“I was thrilled,” she said of learning that her manuscript was accepted, “but it was going to come out in spring 2014. It was July 2012, and I wanted to be part of the conversation on mermaids.” Interest was shifting from vampires to mermaids at the time, and Twilight series author Stephenie Meyer announced in an interview in USA Today that she is working on a book featuring the latter. “When I started this book [10 years ago], mermaids were not on the horizon,” Peterson noted. She also wanted to keep her book—about a young mermaid who comes ashore in Florida and is forced to choose between the advanced culture of Aquantis and a Cuban refugee and his polluted Skyworld—from being categorized as YA. She sees it more as new adult, written for adults but with teen appeal.

By self-publishing, Peterson—who has been edited by Judith Jones at Knopf and Jill Bialosky at Norton, among others—was able to make e-book and paperback editions of Drowning World available on Amazon and at other online retailers by mid-November 2012. She recently posted the file to EspressNet so that independent booksellers with Espresso Book Machines can carry the novel in their stores. The e-book edition is also available for iBook, Nook, and Kobo.

For Peterson, going the self-publishing route hasn’t meant going it alone. “I carried traditional people with me,” she said, referring to her “publishing pod” of proofreaders, editors, and designers. Peterson called the move “the most exhilarating and daunting process. I had complete control with experts. I love this book. It really came from my artistic vision.” Betty Watson, who designed Peterson’s Animal Heart cover, also did the cover for The Drowning World, for example. Others from the traditional publishing world contributed in different ways. Da Capo editor Merloyd Lawrence, who edited Peterson’s I Want to Be Left Behind, was one of more than 60 people who donated to her Kickstarter campaign, which was launched last August to raise $5,000 to cover printing.

“It was her idea to self-publish, and given her energy and passion for the subject, and growing fans, [Brenda] may well be right,” said Lawrence. “I’ll be following Brenda’s exploits with The Drowning World and expect to learn from them.”

Another “podmate” whom Peterson singles out is film agent Mary Alice Kier of CineLit. Five years ago she persuaded Peterson to protect the cosmos she created in The Drowning World by trademarking the technology described in the book. Kier has already gotten what Peterson describes as “real” interest in a film. The sequel, part of an Aquantis trilogy, will likely be included in a film package, and Peterson has written 80 “polished” pages for it with current plans to self-publish that title as well. Readers have been wanting to spend more time in the world beneath the waves that Peterson has imagined. “This underwater world is so believable and vivid and fascinating. It’s a page-turner,” said author Sy Montgomery (The Good, Good Pig).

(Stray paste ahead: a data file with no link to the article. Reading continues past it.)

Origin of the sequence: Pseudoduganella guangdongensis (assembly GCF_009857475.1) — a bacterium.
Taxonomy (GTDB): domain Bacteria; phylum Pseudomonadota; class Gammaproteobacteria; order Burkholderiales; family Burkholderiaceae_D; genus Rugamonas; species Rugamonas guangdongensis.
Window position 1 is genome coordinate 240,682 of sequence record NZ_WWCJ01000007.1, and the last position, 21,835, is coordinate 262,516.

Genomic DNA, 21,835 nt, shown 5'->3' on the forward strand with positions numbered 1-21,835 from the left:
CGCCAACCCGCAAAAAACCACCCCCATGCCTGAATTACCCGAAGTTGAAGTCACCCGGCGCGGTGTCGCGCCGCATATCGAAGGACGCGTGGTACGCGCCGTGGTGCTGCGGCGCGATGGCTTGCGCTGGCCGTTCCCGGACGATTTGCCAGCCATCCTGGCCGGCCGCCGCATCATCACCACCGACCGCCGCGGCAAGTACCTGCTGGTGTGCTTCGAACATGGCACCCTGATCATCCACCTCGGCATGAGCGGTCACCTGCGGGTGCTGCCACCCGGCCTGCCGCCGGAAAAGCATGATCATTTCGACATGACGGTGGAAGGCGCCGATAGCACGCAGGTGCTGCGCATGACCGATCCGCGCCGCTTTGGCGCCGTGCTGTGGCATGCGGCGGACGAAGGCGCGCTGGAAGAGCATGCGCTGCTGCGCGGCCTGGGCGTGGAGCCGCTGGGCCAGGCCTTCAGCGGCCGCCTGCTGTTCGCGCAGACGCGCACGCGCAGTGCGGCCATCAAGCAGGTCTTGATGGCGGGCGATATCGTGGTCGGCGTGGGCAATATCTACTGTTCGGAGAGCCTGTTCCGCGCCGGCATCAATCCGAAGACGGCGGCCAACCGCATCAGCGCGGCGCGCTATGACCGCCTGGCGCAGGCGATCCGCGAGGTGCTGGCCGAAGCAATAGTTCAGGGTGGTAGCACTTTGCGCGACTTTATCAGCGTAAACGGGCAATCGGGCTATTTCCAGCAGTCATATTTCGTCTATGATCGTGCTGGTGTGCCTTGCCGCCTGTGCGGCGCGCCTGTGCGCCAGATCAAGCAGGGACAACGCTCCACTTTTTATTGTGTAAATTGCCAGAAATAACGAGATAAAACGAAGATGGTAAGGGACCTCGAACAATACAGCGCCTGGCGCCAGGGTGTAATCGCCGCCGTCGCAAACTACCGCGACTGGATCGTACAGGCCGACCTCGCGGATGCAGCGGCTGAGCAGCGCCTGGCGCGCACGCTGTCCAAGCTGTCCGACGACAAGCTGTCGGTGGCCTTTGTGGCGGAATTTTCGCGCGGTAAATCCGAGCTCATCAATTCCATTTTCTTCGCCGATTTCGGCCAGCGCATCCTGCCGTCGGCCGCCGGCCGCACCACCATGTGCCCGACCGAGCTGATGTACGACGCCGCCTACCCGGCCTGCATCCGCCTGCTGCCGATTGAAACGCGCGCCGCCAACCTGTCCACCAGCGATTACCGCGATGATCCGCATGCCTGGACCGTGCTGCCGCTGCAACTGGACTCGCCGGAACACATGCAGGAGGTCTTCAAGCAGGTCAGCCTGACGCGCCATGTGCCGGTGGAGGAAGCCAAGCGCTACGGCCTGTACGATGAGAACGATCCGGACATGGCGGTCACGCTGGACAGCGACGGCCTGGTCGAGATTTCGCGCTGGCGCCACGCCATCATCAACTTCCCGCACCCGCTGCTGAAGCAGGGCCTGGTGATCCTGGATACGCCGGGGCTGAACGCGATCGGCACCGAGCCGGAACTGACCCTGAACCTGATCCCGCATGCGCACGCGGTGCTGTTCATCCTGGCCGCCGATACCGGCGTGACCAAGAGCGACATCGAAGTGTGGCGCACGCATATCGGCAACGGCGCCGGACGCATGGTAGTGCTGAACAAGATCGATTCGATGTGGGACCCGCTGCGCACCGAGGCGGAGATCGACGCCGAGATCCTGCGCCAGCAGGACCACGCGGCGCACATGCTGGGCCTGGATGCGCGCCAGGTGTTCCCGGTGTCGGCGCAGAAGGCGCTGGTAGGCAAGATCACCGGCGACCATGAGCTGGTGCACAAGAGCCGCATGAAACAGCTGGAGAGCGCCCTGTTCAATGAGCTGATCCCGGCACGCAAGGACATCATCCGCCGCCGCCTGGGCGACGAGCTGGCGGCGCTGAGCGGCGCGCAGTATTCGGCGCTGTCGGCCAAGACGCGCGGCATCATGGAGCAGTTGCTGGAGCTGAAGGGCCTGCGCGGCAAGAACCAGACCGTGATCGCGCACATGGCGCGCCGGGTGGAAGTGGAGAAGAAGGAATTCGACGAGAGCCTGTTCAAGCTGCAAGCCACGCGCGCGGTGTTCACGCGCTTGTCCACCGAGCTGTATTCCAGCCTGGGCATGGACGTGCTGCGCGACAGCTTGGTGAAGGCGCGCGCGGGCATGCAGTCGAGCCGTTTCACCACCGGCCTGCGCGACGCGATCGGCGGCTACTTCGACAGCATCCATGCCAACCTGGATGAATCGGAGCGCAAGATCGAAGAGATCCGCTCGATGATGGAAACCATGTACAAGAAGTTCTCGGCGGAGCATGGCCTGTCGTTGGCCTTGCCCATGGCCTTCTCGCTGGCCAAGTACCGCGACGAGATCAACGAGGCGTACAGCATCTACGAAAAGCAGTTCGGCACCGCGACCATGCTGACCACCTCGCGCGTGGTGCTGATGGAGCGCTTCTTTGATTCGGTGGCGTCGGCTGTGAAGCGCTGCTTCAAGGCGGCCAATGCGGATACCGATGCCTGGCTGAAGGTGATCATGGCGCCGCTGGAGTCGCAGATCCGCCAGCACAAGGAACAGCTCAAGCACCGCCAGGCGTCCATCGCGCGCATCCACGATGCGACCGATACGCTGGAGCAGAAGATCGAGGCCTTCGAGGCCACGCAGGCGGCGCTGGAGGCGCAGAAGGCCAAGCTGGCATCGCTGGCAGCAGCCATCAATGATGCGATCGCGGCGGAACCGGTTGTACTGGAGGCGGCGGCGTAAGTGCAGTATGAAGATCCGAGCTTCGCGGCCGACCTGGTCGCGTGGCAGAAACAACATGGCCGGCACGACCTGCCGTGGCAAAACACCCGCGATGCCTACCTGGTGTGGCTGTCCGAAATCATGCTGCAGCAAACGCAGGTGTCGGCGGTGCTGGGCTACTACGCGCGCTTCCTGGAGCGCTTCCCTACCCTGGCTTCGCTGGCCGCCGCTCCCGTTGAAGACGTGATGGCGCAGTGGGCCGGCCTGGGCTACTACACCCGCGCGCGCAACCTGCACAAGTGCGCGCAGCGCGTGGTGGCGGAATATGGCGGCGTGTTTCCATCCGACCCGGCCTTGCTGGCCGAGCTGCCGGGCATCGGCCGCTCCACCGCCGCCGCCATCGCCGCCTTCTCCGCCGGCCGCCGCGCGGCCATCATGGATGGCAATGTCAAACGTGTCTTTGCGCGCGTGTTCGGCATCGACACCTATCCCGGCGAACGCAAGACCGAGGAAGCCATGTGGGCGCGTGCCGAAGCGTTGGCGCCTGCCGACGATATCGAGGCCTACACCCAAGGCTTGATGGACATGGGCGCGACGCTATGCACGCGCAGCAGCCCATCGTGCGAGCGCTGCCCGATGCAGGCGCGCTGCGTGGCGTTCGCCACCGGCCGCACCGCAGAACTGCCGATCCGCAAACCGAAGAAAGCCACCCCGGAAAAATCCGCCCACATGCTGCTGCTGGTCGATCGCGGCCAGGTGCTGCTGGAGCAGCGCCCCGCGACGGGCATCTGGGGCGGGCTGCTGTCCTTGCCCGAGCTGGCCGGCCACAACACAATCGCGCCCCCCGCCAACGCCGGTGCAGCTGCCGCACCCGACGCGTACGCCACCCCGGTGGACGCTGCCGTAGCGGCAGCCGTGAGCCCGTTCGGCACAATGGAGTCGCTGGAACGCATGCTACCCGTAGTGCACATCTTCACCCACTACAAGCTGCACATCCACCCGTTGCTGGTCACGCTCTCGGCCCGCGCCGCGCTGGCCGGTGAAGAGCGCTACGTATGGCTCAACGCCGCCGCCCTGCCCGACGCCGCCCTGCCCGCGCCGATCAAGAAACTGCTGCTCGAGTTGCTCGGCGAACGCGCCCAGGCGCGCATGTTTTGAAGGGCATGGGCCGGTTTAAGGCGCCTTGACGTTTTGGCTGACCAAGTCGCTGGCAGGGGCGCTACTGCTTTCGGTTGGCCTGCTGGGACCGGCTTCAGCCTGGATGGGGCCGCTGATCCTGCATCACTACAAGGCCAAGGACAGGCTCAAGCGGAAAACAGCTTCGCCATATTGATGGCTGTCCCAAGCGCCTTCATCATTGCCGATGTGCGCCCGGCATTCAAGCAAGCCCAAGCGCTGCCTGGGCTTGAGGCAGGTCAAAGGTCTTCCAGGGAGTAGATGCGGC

As for sales, Peterson said that she’s received three royalty checks from Amazon and would welcome the opportunity to read in independent bookstores now that the book can be printed on demand. She also promotes it through her writing in places like Huffington Post, which includes a story on military sonar that led to a radio interview aired in 28 cities. Peterson has no regrets about her decision to publish independently. “Indie publications really go hand in hand with traditional publishing,” she said. “They’re not either/or. I can do both.”

Watch a brief video of the author reading from the first chapter of THE DROWNING WORLD:



Enjoy our August, 2014 dolphin encounter with a super-pod off Dana Point, California on Captain Dave's Dolphin Safari with American Cetacean Society—all of us working for the seas and dolphins and whales for the next genertions of all!

one of my Huffington Posts on mermaids:

Mermaids on Animal Planet: What's Myth? What's Real?

When Animal Planet's "mockumentary" mega-hit, Mermaids: The Body Foundaired last spring, 32 million people tuned in. So many people demanded: "Are mermaids real?" that NOAA had to issue anofficial disclaimer denying their existence. This weekend's Monster Week sequel:Mermaids: The New Evidence, will probably make the same splash, or televised tsunami.

Mermaids: The Body Found, begins with a horrific mass stranding of whales and dolphins off Washington state. The film's focus is on the discovery of another beached "body" that appears half-human, half-merperson -- a body that is "disappeared" and covered up by the Navy. Who knows if that mermaid discovery is factual? Or if the show's fascinating glimpse into Aquatic Ape Theory, now gaining prominence in evolutionary science, is true. What we know is real about the Animal Planet show, is that all over the world, military sonar is actually killing all species of whales in rising numbers. And the U.S. Navy has just been given permission by our government to deafen, harass, and "take" (kill) thousands more--if we don't limit them.

Maybe we're asking the wrong question by just focusing on whether these haunting CGI merpeople are real or myth. The real question is: Why are we making our oceans too dangerous to sustain all life? That's the message of the Animal Planet mermaid series. We don't seem to pay much attention when our whales and dolphins are beaching on our shores because of the lethal military sonar. But we really tune in when half-human sea creatures, so much like us, are also dying.

(continue reading please at: